The army already has more than 100 M113 units. The latest batch would be fitted with 76mm turrets from decommissioned tracked Scorpion combat and reconnaissance vehicles, the Philippine Star reported.
"[The vehicles] will be fitted with modern fire control and thermal imaging equipment," army spokesman Capt. Anthony Bacus said. "Once it is completed, the 76mm cannon-armed M113s will be quite lethal."
The FV101 Scorpion was one of a family of armored combat and reconnaissance tracked personnel carriers manufactured by the British car and military vehicle company Alvis.
Several thousand were produced starting in 1973, with the last vehicles withdrawn from British service in 1994.
The low-velocity 76mm L23A1 gun made by British Aerospace Defense's Royal Ordnance division can fire high-explosive squash-head ammunition as well as smoke and canister rounds.
BAE Systems bought Alvis Vickers in 2004 and United Defense Industries in 2005. That same year BAE merged them with its own Land Systems division to create BAE Systems Land and Armaments, with headquarters in Arlington, Va..
Many of the Philippine army's M113 vehicles have come from the U.S. Army which is phasing them out in favor of the M2 and M3 Bradley, also made by BAE Systems Land and Armaments through its acquisition of UDI.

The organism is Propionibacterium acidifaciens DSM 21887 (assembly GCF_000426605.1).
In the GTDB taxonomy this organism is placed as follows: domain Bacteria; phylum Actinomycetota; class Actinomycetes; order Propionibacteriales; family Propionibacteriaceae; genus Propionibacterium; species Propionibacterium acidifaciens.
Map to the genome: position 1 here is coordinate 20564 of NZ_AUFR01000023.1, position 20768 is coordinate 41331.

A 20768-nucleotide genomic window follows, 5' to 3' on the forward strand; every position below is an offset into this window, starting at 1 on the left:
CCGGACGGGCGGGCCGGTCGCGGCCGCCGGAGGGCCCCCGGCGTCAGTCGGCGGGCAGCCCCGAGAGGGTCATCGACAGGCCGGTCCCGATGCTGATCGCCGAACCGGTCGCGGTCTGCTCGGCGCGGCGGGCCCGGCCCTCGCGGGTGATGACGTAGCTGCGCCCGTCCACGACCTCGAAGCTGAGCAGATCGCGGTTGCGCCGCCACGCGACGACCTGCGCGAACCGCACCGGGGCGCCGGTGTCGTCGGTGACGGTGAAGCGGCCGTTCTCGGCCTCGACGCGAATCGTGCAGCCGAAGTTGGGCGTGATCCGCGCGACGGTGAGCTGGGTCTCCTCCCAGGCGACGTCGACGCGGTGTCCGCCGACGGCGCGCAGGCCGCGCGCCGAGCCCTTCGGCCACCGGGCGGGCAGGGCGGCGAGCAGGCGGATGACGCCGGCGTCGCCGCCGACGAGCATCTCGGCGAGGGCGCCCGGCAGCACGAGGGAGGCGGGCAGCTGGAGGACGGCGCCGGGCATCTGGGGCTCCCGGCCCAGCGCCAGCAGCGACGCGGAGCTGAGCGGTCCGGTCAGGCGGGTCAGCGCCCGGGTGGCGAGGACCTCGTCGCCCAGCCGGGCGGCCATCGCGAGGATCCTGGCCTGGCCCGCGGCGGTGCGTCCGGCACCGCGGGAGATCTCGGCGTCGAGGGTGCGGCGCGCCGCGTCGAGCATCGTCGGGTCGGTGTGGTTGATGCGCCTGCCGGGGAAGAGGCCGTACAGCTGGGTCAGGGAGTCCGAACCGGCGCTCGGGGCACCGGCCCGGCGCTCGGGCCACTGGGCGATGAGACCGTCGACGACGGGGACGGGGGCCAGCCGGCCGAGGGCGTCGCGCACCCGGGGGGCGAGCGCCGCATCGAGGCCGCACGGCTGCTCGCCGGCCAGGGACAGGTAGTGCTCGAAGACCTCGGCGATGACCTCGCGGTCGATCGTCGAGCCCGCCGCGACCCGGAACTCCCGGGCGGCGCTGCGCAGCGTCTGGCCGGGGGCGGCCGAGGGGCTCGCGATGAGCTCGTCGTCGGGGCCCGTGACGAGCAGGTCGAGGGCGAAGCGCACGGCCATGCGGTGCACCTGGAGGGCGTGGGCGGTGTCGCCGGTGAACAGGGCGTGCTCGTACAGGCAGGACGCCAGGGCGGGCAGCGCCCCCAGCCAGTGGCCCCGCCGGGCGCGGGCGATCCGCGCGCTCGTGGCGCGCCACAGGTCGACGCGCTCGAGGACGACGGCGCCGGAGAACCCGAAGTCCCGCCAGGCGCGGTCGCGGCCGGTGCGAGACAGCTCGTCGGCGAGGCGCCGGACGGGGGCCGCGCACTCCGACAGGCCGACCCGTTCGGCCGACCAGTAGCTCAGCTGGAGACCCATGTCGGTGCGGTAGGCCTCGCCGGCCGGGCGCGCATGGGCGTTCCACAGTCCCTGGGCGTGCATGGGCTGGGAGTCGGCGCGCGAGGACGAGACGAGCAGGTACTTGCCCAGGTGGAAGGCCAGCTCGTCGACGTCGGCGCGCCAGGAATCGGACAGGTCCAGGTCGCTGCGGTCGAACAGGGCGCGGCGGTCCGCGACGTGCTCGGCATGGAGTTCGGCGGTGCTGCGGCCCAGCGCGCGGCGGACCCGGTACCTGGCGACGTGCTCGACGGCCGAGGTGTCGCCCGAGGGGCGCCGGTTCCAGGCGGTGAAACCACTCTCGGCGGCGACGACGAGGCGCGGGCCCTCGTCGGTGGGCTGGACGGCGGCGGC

The Philippine purchase is part of the Department of National Defense's ongoing $1.9 billion modernization of the Philippine armed forces through 2018.
Military website BreakingDefense reported in March last year the U.S.Army was going to replace its M113 vehicles after more than 50 years in service.
Breaking Defense reported the contract worth up to $1.5 billion for more than 300 units was expected to be finalized by the middle of this year with final deliveries by 2020.
Also last year, the Philippine army bought new wheeled M1114 armored Humvees -- high mobility multipurpose wheeled vehicle -- as well as M939 and M35 trucks from the United States, the Philippine Star reported.
Humvees are made by AM General, which builds the frames, and bodywork and armor plating specialist O'Gara-Hess Eisenhardt.
The new fighting vehicles provided fire support during the Zamboanga siege in September.
The army was called out to Zamboanga City in the southern Philippines to fight units of a faction of the insurgent Moro National Liberation Front that had captured areas of the city.